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Showing posts from 2015

15 Things On What it's Like To Be The Oldest In a Big Family

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It's seems to be that many people are pretty clueless when it comes to what my life is like. There are all sorts of comments and assumptions made that clearly indicate how much people have no idea what it's like to be the oldest of a big family.
In their defense, it is rather an oddity, having this many younger siblings. With my ninth little sibling due in April, there are very few families that I even know of bigger than my own. And only one of those families do I even know well enough to know all their names. We're few and far between.
The lives of the firstborns (or even the second and third borns) in these families are shrouded in mystery. Not because we're trying to hide anything, but because we have very unique and rare positions.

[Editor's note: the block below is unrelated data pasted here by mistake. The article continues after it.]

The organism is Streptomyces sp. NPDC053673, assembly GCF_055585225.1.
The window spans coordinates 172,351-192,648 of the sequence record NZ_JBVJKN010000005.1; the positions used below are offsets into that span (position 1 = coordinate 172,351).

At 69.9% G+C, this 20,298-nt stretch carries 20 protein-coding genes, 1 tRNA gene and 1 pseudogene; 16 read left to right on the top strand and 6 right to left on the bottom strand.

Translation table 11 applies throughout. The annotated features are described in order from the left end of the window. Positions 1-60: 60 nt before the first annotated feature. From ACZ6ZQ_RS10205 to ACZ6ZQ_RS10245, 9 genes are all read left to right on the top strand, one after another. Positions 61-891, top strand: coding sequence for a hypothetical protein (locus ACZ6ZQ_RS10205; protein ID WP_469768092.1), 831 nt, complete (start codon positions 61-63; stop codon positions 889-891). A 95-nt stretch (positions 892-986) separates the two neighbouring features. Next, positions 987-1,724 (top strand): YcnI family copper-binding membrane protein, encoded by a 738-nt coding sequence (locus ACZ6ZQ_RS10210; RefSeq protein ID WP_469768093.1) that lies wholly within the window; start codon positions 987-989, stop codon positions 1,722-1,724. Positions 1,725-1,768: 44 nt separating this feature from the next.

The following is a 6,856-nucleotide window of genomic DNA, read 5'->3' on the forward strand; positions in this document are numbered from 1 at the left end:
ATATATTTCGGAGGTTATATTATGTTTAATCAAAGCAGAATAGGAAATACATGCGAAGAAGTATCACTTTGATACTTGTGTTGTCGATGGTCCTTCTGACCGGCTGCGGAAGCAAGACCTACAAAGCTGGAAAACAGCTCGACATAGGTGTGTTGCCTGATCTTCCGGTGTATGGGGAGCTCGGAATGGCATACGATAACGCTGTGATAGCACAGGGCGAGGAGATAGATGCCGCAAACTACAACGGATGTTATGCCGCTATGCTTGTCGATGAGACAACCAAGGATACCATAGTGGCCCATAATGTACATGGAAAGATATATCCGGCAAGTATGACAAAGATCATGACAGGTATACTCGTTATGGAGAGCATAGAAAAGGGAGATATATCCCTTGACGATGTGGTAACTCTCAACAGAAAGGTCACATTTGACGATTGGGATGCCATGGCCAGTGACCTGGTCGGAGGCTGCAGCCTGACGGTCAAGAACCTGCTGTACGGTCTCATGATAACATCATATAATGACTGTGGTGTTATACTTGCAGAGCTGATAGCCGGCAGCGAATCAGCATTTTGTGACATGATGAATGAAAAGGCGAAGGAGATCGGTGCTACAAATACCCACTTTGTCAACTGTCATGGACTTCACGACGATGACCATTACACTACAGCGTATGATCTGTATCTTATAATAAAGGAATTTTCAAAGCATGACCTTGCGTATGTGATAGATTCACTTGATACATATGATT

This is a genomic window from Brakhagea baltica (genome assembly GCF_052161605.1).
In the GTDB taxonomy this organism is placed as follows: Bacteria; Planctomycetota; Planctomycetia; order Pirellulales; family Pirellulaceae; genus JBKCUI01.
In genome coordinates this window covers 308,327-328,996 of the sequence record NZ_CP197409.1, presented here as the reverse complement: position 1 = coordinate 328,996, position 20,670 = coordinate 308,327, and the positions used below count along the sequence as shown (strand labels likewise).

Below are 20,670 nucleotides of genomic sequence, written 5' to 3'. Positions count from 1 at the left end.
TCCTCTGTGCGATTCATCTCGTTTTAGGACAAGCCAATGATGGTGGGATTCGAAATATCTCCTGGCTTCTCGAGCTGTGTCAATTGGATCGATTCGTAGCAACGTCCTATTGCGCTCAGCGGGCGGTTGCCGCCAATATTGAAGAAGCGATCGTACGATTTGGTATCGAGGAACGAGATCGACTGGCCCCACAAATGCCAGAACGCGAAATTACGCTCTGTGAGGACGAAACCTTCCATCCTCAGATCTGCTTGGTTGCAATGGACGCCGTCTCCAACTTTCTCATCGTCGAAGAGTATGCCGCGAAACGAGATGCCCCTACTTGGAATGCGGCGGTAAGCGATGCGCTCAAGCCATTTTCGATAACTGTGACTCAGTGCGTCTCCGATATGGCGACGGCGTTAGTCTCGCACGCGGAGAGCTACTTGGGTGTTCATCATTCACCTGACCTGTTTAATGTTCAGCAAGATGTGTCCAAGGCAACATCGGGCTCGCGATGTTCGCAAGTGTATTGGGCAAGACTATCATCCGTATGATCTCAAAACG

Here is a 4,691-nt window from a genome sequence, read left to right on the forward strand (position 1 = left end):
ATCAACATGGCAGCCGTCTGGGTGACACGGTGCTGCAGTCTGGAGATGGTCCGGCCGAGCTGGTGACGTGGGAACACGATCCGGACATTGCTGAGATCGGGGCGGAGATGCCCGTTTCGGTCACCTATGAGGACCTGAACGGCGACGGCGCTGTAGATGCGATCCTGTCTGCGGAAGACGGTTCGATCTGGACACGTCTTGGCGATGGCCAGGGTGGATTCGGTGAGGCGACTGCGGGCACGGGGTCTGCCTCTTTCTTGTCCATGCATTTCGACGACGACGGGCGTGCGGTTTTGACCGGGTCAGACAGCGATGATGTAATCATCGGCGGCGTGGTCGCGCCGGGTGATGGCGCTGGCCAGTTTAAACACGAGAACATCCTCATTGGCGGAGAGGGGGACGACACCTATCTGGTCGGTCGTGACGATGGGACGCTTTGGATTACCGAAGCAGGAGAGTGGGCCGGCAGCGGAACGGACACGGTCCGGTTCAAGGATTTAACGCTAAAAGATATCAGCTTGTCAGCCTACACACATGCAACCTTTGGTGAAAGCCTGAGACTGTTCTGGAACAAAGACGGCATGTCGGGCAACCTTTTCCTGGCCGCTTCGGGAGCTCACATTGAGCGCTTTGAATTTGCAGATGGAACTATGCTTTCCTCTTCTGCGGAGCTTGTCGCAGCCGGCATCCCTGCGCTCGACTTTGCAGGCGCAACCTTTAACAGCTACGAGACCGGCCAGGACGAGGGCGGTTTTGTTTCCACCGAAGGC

So, here it is, from my point of view.


1. People ask you what it's like to be the oldest. The answer to that one is tricky - quite likely, we don't remember what it's like NOT being the oldest, because our first sibling …

When God Closed a Door...

It started as a small idea, late last year.
An aunt told me about her experience using a doula with one of her births, and how it had been such a wonderful thing. I was intrigued by the concept, as I've long been interested in midwifery, but was not fully comfortable with all that was entailed in that.
Naturally, becoming a doula was an idea that entered my mind - one that greatly appealed.

I researched, and I researched, and I researched some more. The idea became a plan.

I read articles, and listened to podcasts. I dug for knowledge, more useful things to put my plan into action. I pinned to my doula board on Pinterest, trying to be as best prepared as I possibly could be.

When I graduated earlier this year and the "What next?" Question came, I was ready for it. All the details weren't kinked out, and while I didn't know quite when I could put this wonderful plan into action, I had my idealistic time frame. "This Fall, or maybe the beginning of the yea…

Here We Are, Five Years Later

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Five years ago today, we finished packing up all our belongings, said goodbye to the last few friends, gave tearful hugs to the remaining family members, and loaded up in the van for our drive back to Texas.

Five years before, we had done nearly the opposite - packed up all our belongings and moved to Washington.